Military Forces find themselves operating in an increasingly complex environment: personnel must efficiently manage and react to multiple streams of information. Whether by conveying relevant information on the battlefield or by training in simulation exercises, efficient vocal interfaces are key to providing highly sought human-technology synergy.
During Operational missions, military personnel must manage multiple channels of information: outputs from a many different sensors and systems, communication with fellow troops, orders from commanding officers. This informational barrage may be overwhelming and make it difficult to ascertain precisely what information is vital at any given instant in time. Moreover, the inclusion of visual displays is often counterintuitively inefficient in such contexts as the attention and cognitive load on the user are heavily solicited. In contrast, Voice offers an efficient and robust access to key information. Delivery of the most useful messages is prioritised, minimising effort on the part of the recipient.
Soldiers and commanding officers need frequent updates on their environment: location of potential threats, positions of fellow troops etc. A voice-enabled interface can convey such information in real-time – the message is received as soon as it is available, not once it hap- pens to be read. Furthermore, any flow of information can be dynamically rescheduled with higher-priority messages able to interrupt those less urgent.
Voice Synthesis is easily available on multiple channels: either centralised on a server to convey the information to the desired personnel, or embedded on a specific device (a tablet, a helmet, smart speakers, etc). Having the same voices on all channels helps you to preserve the same vocal experience on all your Man-Machine Interaction capabilities.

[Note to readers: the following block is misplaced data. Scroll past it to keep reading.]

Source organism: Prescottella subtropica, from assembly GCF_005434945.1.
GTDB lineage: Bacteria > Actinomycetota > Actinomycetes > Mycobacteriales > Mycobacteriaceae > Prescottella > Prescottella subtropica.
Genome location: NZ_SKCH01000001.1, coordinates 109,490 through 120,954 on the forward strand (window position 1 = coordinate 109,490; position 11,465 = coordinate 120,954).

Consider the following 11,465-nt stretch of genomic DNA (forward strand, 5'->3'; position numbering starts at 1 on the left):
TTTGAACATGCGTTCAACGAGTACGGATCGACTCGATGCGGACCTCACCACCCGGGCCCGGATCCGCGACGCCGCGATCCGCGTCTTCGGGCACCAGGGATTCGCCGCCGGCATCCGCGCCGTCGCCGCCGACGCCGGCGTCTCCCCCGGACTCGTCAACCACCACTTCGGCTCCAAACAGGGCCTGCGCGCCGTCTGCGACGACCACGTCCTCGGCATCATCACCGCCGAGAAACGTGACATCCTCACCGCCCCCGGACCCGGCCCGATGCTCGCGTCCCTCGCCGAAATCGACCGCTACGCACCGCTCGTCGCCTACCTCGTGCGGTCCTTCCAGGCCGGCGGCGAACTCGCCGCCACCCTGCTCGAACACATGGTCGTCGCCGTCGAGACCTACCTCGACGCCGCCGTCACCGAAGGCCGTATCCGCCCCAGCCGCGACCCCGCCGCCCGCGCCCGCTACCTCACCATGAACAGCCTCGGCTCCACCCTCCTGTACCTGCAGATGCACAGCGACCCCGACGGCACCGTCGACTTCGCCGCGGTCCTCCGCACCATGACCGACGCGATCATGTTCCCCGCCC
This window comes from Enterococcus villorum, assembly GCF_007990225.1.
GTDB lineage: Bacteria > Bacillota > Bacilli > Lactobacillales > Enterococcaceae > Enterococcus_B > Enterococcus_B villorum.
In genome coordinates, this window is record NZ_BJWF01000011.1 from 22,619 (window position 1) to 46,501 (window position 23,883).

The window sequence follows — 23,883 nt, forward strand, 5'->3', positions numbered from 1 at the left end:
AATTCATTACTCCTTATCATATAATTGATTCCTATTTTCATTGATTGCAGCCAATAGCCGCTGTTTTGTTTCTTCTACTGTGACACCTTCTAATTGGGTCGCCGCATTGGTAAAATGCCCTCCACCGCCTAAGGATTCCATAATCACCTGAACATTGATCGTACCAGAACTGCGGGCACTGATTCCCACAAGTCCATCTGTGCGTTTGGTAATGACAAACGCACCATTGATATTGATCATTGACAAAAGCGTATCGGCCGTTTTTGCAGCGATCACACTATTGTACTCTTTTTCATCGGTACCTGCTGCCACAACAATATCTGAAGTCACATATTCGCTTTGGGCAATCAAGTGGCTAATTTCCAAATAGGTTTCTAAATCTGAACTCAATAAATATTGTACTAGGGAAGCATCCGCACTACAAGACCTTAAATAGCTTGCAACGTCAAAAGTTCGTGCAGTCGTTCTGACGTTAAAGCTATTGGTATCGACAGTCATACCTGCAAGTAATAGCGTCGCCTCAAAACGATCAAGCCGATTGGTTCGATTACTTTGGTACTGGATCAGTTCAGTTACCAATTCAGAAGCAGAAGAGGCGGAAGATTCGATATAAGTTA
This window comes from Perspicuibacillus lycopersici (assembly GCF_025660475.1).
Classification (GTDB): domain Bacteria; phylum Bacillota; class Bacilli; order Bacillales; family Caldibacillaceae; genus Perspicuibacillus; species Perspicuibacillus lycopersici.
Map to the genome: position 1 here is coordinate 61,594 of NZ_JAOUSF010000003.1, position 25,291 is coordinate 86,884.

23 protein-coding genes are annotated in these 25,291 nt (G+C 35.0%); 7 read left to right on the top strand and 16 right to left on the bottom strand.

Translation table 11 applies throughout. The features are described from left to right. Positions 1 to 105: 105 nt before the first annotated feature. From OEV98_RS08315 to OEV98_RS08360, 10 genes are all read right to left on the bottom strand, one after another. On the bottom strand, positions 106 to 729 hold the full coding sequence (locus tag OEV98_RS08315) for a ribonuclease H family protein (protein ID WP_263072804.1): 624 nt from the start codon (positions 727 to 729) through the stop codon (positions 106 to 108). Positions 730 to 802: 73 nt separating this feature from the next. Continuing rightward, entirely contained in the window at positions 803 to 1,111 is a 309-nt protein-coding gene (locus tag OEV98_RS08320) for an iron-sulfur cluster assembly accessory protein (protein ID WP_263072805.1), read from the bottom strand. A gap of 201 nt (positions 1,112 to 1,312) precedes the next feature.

In operational conditions, there is no room for ambiguity. Voxygen’s speech synthesis maximises the intelligibility of messages in two different ways: our high-quality voices are designed with clear articulation in mind and we can further reinforce the intelligibility of a specific voice with a speech enhancement post-processing module.
But intelligibility alone is not enough. Context matters. The tone and expressiveness of a synthetic voice must be flexible so that any message’s intent may be clearly understood. Our exemplary voice synthesis can cover a broad range of speaking styles to suit the situation. Where discretion is critical, our voice can comply by whispering. Orders can be delivered in an authoritative tone, emergencies can be reflected with a more alerting style, congratulations can be given with warmth. Adapting the expressiveness to context facilitates a more efficient, pertinent and unambiguous man-machine interaction.
When combined with speech recognition and translation technologies, speech synthesis enables two individuals who do not share the same language to communicate with ease. Such speech-to-speech systems are of particular interest when military forces need to exchange with local populations, e.g. at check points or in case of emer- gency conditions (pandemic alerts, natural disasters, etc). A speech-to-speech system can be easily deployed on a tablet with the desired languages.